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Sunday, July 19, 2009

Is Vox Populi good enough? In Advani's worldview, populist sorrow over the Babri Masjid demolition, and Narendra Modi's re-election after the Gujarat riots amount to democratic endorsement of whatever happened, and is sufficient political accountability. Thankfully, the Supreme Court doesn't agree, notes Firdaus Ahmed. 05 April 2008 - The opposition leader L K Advani's autobiography (My Country, My Life), having hit the stands, is said to have sold out its first edition, placing it in the best-seller category. The publicity the book has received is clearly on account of Advani being the BJP's candidate for prime minister in an election that is now only a year away.
Whether strategically timed or not, the book has the advantage of placing the spotlight on some weighty issues, and set off some sparring between the two largest parties. For instance, Congress leader Sonnia Gandhi questioned whether he as Home Minister was aware that the-then Foreign Minister Jaswant Singh was on the plane to Kandahar alongwith the three terrorist leaders to be freed in exchange for the release of passengers and crew of the ill fated aircraft IC 814.
But quite apart from such developments, there is another side to the book that should be examined - namely, Advani's philosophy, and the questionable control of its nether side by him and its other proponents.
Among the episodes dwelt on in the book is, inevitably, the Babri Masjid demolition. He records that in his sadness at its fall he declined to accept sweets when offered. The portion of the text here carries a telling anecdote. He recounts that as he proceeded away from the site he encountered jubilant scenes, with a senior police officer even enquiring: "Advaniji, kuch bacha to nahin na? Bilkul saaf kar diya na?" (I hope nothing of the structure is surviving and that it has been totally razed to the ground. (As translated in the original)). This brings out the manner in which the ascendant ideology of the day had made the state apparatus suspect by subverting minds of even senior functionaries.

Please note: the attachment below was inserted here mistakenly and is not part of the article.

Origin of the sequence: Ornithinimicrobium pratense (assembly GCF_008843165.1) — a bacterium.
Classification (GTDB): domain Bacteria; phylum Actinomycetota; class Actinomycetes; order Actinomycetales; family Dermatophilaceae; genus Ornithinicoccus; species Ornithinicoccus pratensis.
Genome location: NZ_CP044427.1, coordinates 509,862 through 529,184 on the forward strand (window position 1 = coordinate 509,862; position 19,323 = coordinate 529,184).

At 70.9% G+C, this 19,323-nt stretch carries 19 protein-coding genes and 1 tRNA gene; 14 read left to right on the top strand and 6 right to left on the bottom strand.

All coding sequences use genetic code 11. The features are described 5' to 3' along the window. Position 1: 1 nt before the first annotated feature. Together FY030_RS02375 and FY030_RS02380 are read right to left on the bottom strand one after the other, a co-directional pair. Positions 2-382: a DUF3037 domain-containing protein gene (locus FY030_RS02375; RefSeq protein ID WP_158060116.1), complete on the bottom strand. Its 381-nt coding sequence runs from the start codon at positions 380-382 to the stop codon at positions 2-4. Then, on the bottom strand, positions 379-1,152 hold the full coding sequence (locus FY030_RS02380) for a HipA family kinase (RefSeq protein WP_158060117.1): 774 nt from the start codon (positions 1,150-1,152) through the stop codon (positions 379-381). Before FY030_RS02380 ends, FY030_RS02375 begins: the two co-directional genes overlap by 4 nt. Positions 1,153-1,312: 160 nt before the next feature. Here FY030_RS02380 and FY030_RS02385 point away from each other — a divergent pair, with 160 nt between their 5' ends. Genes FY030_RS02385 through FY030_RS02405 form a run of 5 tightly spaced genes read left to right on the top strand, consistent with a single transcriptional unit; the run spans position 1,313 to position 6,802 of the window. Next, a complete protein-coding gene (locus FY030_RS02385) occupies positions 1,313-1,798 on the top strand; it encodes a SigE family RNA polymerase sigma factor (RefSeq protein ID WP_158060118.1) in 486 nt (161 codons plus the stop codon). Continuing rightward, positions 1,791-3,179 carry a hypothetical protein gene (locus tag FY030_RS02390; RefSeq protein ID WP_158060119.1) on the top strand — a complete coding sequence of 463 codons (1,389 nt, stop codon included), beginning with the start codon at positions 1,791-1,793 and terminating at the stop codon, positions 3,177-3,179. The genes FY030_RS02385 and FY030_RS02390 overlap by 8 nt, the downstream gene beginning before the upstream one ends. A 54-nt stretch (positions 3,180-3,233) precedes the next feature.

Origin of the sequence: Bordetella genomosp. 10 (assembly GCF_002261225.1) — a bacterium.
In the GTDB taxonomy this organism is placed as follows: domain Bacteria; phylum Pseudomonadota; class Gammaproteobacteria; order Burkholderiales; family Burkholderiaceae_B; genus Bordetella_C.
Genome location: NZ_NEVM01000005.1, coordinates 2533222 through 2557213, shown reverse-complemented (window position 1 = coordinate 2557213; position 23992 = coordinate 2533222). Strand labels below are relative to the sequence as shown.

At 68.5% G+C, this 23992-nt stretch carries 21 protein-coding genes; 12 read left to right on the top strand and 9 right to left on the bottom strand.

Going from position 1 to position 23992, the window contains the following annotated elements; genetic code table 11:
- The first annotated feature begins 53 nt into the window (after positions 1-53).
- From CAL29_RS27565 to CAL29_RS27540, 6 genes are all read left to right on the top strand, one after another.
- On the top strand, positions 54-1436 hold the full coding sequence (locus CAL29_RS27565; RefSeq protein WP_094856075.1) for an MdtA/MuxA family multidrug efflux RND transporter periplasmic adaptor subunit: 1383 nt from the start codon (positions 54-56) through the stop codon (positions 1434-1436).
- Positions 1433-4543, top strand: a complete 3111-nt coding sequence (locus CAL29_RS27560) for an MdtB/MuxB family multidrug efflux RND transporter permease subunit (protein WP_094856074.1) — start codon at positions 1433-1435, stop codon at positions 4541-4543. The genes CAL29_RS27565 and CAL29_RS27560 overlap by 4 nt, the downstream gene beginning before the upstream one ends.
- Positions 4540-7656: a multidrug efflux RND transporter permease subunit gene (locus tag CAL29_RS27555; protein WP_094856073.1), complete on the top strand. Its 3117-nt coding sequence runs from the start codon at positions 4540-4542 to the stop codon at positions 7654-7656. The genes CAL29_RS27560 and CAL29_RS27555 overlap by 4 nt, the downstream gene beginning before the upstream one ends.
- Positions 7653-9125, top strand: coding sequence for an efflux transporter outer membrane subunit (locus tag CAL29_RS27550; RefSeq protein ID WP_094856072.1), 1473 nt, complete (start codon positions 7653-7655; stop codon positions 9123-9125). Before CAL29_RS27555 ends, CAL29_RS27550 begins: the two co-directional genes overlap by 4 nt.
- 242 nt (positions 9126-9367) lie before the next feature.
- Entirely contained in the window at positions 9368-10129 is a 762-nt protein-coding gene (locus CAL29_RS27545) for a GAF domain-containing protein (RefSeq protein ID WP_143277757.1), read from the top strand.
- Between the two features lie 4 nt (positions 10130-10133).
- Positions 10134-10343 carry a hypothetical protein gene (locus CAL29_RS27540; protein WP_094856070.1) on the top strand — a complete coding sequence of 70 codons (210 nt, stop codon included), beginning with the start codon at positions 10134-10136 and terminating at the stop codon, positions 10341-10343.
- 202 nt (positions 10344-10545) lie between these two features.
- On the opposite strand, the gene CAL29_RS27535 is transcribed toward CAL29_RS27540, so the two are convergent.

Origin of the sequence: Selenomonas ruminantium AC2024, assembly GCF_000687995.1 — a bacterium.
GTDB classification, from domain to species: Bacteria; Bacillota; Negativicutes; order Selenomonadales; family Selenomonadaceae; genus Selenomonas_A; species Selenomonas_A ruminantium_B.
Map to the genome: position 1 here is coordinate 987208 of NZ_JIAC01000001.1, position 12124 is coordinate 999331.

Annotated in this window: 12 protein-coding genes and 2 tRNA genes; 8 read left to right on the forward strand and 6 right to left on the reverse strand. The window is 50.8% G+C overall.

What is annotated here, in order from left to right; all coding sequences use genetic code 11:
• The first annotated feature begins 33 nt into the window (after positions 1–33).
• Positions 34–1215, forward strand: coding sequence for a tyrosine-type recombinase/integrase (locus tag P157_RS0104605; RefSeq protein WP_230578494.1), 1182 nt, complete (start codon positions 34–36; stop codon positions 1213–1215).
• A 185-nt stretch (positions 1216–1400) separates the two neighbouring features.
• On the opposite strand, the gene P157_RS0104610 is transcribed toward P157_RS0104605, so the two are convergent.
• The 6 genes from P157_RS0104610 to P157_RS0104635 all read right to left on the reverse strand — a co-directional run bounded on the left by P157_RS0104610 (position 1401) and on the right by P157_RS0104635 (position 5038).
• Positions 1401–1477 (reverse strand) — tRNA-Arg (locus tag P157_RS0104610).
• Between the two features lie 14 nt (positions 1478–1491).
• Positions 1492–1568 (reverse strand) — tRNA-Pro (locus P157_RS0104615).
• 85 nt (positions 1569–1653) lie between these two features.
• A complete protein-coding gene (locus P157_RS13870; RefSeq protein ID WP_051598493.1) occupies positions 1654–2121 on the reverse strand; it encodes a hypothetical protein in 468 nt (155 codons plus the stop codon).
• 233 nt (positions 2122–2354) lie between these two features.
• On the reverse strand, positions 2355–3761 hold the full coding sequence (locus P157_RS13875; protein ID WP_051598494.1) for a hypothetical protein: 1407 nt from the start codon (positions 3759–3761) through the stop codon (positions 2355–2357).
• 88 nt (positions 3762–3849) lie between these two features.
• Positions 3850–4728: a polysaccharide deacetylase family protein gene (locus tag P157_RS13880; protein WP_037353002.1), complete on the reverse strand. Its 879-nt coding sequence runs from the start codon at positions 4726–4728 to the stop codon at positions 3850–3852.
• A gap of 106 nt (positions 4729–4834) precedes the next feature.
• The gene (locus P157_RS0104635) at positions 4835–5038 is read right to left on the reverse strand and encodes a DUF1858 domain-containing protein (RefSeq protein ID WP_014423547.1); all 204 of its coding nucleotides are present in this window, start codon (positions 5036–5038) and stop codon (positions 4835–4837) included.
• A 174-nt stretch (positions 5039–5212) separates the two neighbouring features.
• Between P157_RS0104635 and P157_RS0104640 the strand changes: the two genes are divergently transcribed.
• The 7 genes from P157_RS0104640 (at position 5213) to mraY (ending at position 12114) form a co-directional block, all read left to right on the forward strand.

His take on happenings in Gujarat during his watch as Home Minister need retelling as well, to substantiate how ideology permeates institutional boundaries and undercuts one's obligations to the rule of law. In his version these were 'riots' - translated as two communities trading blows, in which, if one comes out more bruised, then it is but the outcome of resort to violence. As the Home Minister, presiding over the internal security mechanism of the state and its intelligence agencies, he should have known of the one-sided nature of the violence there, abetted by the police. He recounts the manner in which the BJP national executive at Goa endorsed the leadership of Chief Minister Modi through cries of 'Istepha mat do, istepha mat do' (Don't resign, don't resign), over-riding Prime Minister Vajpayee's desire.
Three points emerge from such events, and their subsequent recollection

See for balance article -

The book has been an endeavor at a prime ministerial makeover for L K Advani. Since, on his record are at least two of the defining episodes in contemporary Indian history, the book is an invitation to engage with his world view and ability. Political forces of extreme rightist persuasion continue to command disruptive capacity. The promise of impunity divined from the political complexion of the government emboldens these. India has managed to navigate the fallout of their previous impacts, but only at a price in terms of social cohesion and uncertainty over its core identity as a secular state.
Advani's ability to control the forces he seeks to ride atop into power, and which would in turn seek to profit from his tenure, has been tested twice and found wanting. Therefore, the attempt now underway to add a final chapter with the climax at 7, Race Course Road requires serious contemplation. ⊕
Firdaus Ahmed 05 Apr 2008

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